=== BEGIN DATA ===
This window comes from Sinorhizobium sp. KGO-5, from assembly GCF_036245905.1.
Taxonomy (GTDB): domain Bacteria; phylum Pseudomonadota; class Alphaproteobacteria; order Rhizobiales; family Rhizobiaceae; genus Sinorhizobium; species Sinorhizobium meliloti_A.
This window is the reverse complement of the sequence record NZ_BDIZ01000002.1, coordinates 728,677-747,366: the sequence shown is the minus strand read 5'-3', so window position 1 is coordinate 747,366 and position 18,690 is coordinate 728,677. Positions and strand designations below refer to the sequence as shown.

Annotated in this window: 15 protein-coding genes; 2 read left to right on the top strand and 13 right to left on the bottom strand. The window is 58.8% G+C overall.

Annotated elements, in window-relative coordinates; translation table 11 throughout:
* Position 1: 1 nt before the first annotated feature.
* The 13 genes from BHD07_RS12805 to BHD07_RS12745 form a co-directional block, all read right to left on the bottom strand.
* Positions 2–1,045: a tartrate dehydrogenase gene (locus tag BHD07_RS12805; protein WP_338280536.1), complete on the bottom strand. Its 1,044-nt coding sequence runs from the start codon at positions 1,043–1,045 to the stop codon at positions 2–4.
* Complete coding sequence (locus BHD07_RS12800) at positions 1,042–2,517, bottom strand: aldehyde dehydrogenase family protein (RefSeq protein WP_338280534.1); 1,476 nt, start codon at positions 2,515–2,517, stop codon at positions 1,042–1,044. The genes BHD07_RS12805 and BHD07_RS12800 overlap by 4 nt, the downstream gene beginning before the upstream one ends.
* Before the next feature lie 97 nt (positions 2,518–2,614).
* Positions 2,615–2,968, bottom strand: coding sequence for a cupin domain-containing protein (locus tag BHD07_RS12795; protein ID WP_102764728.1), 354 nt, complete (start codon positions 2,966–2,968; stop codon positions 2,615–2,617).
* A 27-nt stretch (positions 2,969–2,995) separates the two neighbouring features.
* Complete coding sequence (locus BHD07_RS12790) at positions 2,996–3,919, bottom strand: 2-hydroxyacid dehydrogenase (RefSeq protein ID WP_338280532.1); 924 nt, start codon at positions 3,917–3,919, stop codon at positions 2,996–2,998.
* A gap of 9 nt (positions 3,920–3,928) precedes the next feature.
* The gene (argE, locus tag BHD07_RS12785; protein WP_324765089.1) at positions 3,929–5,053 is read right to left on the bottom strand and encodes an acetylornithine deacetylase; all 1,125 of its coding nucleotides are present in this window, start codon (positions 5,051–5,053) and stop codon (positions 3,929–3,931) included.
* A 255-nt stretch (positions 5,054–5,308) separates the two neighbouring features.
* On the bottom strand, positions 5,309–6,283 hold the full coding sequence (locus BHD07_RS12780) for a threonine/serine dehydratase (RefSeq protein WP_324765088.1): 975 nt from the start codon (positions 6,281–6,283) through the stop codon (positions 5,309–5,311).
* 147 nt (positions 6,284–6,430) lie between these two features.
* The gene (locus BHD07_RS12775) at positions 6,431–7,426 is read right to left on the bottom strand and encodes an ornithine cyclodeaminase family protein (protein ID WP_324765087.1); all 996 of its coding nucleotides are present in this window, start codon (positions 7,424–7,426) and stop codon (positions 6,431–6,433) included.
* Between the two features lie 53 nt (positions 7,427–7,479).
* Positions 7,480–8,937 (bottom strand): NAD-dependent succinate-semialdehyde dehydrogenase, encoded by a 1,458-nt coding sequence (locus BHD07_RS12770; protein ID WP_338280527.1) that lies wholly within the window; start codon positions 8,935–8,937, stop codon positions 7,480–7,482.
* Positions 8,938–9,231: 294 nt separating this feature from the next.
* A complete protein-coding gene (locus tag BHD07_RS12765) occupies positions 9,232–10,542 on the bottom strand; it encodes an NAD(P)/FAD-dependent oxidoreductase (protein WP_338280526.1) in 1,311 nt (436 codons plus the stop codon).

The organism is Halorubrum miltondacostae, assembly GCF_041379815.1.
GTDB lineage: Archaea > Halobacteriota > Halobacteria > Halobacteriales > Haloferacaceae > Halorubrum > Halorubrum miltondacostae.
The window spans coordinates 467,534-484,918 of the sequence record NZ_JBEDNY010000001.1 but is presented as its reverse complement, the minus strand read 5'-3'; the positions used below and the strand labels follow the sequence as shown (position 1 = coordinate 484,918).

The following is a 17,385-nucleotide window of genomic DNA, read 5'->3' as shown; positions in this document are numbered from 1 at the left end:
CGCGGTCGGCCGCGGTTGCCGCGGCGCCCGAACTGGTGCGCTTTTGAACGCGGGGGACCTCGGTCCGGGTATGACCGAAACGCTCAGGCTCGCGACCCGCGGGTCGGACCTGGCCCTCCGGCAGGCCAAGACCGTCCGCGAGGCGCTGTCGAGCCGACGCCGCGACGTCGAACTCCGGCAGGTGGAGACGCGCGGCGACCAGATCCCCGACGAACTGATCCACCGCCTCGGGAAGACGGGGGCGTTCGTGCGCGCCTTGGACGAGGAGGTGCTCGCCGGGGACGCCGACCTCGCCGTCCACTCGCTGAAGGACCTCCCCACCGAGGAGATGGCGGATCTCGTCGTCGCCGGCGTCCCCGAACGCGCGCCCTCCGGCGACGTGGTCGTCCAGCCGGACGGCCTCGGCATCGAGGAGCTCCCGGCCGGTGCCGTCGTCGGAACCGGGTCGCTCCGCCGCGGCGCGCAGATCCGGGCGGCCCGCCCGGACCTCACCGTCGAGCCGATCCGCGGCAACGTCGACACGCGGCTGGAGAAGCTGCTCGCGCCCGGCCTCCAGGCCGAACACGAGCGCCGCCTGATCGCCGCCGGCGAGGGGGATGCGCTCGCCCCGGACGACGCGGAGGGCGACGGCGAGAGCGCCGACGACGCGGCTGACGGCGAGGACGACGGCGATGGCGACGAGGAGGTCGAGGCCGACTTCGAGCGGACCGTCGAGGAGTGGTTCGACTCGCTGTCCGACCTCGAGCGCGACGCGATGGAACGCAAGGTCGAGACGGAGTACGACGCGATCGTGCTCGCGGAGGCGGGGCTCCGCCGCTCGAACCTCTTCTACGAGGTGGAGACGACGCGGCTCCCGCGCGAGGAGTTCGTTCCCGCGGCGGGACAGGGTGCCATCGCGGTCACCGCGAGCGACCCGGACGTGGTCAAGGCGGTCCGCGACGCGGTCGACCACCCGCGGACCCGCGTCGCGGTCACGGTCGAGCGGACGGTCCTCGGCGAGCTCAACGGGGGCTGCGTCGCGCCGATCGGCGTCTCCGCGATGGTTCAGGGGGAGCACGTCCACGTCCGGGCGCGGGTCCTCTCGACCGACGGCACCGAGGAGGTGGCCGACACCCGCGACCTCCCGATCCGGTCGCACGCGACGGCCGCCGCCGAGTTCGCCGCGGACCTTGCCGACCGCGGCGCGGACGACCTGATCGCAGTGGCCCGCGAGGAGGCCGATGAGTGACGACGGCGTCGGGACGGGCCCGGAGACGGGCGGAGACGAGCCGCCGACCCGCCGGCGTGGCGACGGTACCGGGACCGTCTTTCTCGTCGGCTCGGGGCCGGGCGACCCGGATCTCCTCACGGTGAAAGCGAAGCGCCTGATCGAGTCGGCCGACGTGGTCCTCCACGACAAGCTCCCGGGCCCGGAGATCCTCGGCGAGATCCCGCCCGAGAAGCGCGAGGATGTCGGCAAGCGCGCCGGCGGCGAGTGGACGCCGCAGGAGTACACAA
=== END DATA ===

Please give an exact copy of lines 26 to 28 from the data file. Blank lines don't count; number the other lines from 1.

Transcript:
The window spans coordinates 467,534-484,918 of the sequence record NZ_JBEDNY010000001.1 but is presented as its reverse complement, the minus strand read 5'-3'; the positions used below and the strand labels follow the sequence as shown (position 1 = coordinate 484,918).

The following is a 17,385-nucleotide window of genomic DNA, read 5'->3' as shown; positions in this document are numbered from 1 at the left end:
CGCGGTCGGCCGCGGTTGCCGCGGCGCCCGAACTGGTGCGCTTTTGAACGCGGGGGACCTCGGTCCGGGTATGACCGAAACGCTCAGGCTCGCGACCCGCGGGTCGGACCTGGCCCTCCGGCAGGCCAAGACCGTCCGCGAGGCGCTGTCGAGCCGACGCCGCGACGTCGAACTCCGGCAGGTGGAGACGCGCGGCGACCAGATCCCCGACGAACTGATCCACCGCCTCGGGAAGACGGGGGCGTTCGTGCGCGCCTTGGACGAGGAGGTGCTCGCCGGGGACGCCGACCTCGCCGTCCACTCGCTGAAGGACCTCCCCACCGAGGAGATGGCGGATCTCGTCGTCGCCGGCGTCCCCGAACGCGCGCCCTCCGGCGACGTGGTCGTCCAGCCGGACGGCCTCGGCATCGAGGAGCTCCCGGCCGGTGCCGTCGTCGGAACCGGGTCGCTCCGCCGCGGCGCGCAGATCCGGGCGGCCCGCCCGGACCTCACCGTCGAGCCGATCCGCGGCAACGTCGACACGCGGCTGGAGAAGCTGCTCGCGCCCGGCCTCCAGGCCGAACACGAGCGCCGCCTGATCGCCGCCGGCGAGGGGGATGCGCTCGCCCCGGACGACGCGGAGGGCGACGGCGAGAGCGCCGACGACGCGGCTGACGGCGAGGACGACGGCGATGGCGACGAGGAGGTCGAGGCCGACTTCGAGCGGACCGTCGAGGAGTGGTTCGACTCGCTGTCCGACCTCGAGCGCGACGCGATGGAACGCAAGGTCGAGACGGAGTACGACGCGATCGTGCTCGCGGAGGCGGGGCTCCGCCGCTCGAACCTCTTCTACGAGGTGGAGACGACGCGGCTCCCGCGCGAGGAGTTCGTTCCCGCGGCGGGACAGGGTGCCATCGCGGTCACCGCGAGCGACCCGGACGTGGTCAAGGCGGTCCGCGACGCGGTCGACCACCCGCGGACCCGCGTCGCGGTCACGGTCGAGCGGACGGTCCTCGGCGAGCTCAACGGGGGCTGCGTCGCGCCGATCGGCGTCTCCGCGATGGTTCAGGGGGAGCACGTCCACGTCCGGGCGCGGGTCCTCTCGACCGACGGCACCGAGGAGGTGGCCGACACCCGCGACCTCCCGATCCGGTCGCACGCGACGGCCGCCGCCGAGTTCGCCGCGGACCTTGCCGACCGCGGCGCGGACGACCTGATCGCAGTGGCCCGCGAGGAGGCCGATGAGTGACGACGGCGTCGGGACGGGCCCGGAGACGGGCGGAGACGAGCCGCCGACCCGCCGGCGTGGCGACGGTACCGGGACCGTCTTTCTCGTCGGCTCGGGGCCGGGCGACCCGGATCTCCTCACGGTGAAAGCGAAGCGCCTGATCGAGTCGGCCGACGTGGTCCTCCACGACAAGCTCCCGGGCCCGGAGATCCTCGGCGAGATCCCGCCCGAGAAGCGCGAGGATGTCGGCAAGCGCGCCGGCGGCGAGTGGACGCCGCAGGAGTACACAA